Speculative Fiction Saturday: The Hitchhiker’s Guide to the Galaxy (2005 Version)

hitchhikers guideAs I have said before, I like watching people review bad movies like the Nostalgia Critic, and if you watch enough shows about bad movies, the same titles show up like Batman and Robin, Freddy Got Fingered, and The Last Airbender. For some reason, I never see The Hitchhiker’s Guide to the Galaxy on this list, and perhaps it is too new.

Hitchhiker’s is one of those films that I watched and didn’t think much of it when I saw it. I suppose that I should be an indicator, but I have seen a lot of films that I initially shrugged off and then enjoyed all the more with re-watching. Then there are the films that just get worse the more I watch them. For example, I once borrowed Spider-man 3 from a friend of mine, and when I returned it, I said to him: “do me a favor, don’t let me borrow this again, because I hate it more every time that I watch it”.

I think I despise Hitchhiker’s more with each viewing. This is a real shame, as I read the original trilogy of books in high school and loved it. The way the books were written was a very funny story told in a way that even the narrative style was laugh-out-loud funny. I think this is the reason why video versions of The Hitchhiker’s Guide have never worked. Yeah, the BBC tried this as a TV mini-series a while ago, and now it is Disney’s turn to flop at it. I will explain more after the jump

There are two reasons that this Disney version does not work. The first is the choice in story. The first part of the film follows the book very well, as Arthur Dent is about to get his house destroyed by bypass construction workers. Arthur’s friend Ford Prefect comes by and explains that the world is about to be destroyed. He and Arthur escape the destruction of Earth by teleporting on the Vogon starship, the alien race who is destroying the world to make way for a hyperspace bypass. You got to love the irony of that.

The story is an interesting set-up for when Ford and Arthur transport themselves to another ship known as the Heart of Gold. The Heart of Gold is a stolen ship by Zaphod Beeblebrox, the president of the Galaxy. Also aboard the ship is Trillian from Earth and Marvin, the Paranoid Android. The Heart of Gold is on its way to Magrathea, where Zaphod hopes to find secrets of the universe.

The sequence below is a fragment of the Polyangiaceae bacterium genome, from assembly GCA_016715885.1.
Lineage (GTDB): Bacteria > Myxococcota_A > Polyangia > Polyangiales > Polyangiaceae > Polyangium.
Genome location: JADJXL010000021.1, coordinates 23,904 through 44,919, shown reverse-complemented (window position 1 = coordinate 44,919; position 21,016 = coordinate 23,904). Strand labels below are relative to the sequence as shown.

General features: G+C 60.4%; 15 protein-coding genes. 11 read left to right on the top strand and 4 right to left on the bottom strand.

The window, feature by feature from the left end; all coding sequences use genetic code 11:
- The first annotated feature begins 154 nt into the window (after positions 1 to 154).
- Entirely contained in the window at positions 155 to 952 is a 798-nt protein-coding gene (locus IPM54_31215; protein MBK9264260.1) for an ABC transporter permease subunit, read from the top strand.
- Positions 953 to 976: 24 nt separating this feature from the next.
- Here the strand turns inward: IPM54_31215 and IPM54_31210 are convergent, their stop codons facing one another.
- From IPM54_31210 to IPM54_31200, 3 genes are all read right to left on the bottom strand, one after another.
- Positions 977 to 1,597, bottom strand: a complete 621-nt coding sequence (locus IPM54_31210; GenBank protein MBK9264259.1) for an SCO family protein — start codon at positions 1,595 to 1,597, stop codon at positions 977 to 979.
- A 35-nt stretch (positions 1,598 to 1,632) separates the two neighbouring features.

That is essentially the story from the first book in the series, but the film takes some turns that don’t go anywhere. For example, there is a scene where Zaphod meets Humma Kavula, who lost the election to Zaphod. Humma is played by John Malkovich, and he is not in the book and feels like an interruption to the movie.

Also, I don’t remember Trillian getting kidnapped by the Vogons in the book, and then having them come to rescue her. In the process, they see a room full of aliens. I think movie audiences have passed the point where we are impressed by rooms full of aliens. Star Wars creature cantina was cool, but that was back in 1977. In this modern day film, it is as unimpressive as it is fake.

There is also a scene where the characters are walking through a field and are being swatted in the face when any of these characters have an idea. What is up with this? Who thought this was funny in the writing stage?

In addition to the bad story adaptation, the casting is also terrible. Martin Freeman plays the lead character, Arthur Dent, and he does a good job. I also think that Alan Rickman is perfectly cast as the voice of Marvin. I feel that Sam Rockwell was a poor choice for Zaphod. Rockwell was hysterical in Galaxy Quest, but he plays Zaphod far to recklessly. Then there is Mos Def as Ford, who is really over-acting with that towel he is holding. In the book, the importance of a towel makes sense, but it is a weird interpretation. As for Zooey Deschanel as Trillian, do I need to make any The New Girl comparisons?

There are also two aliens that pose as mice, and these aliens are paid by kids. Why?

Perhaps it was my remembrance of the story and characters is flawed, and maybe these actors and storytellers did their best. Adapting a classic book, particularly a science-fiction comedy book, is something that I really don’t think should be attempted. As I mentioned before, Hitchhiker’s Guide is so funny as a book that even a perfect adaptation would not work as a film.

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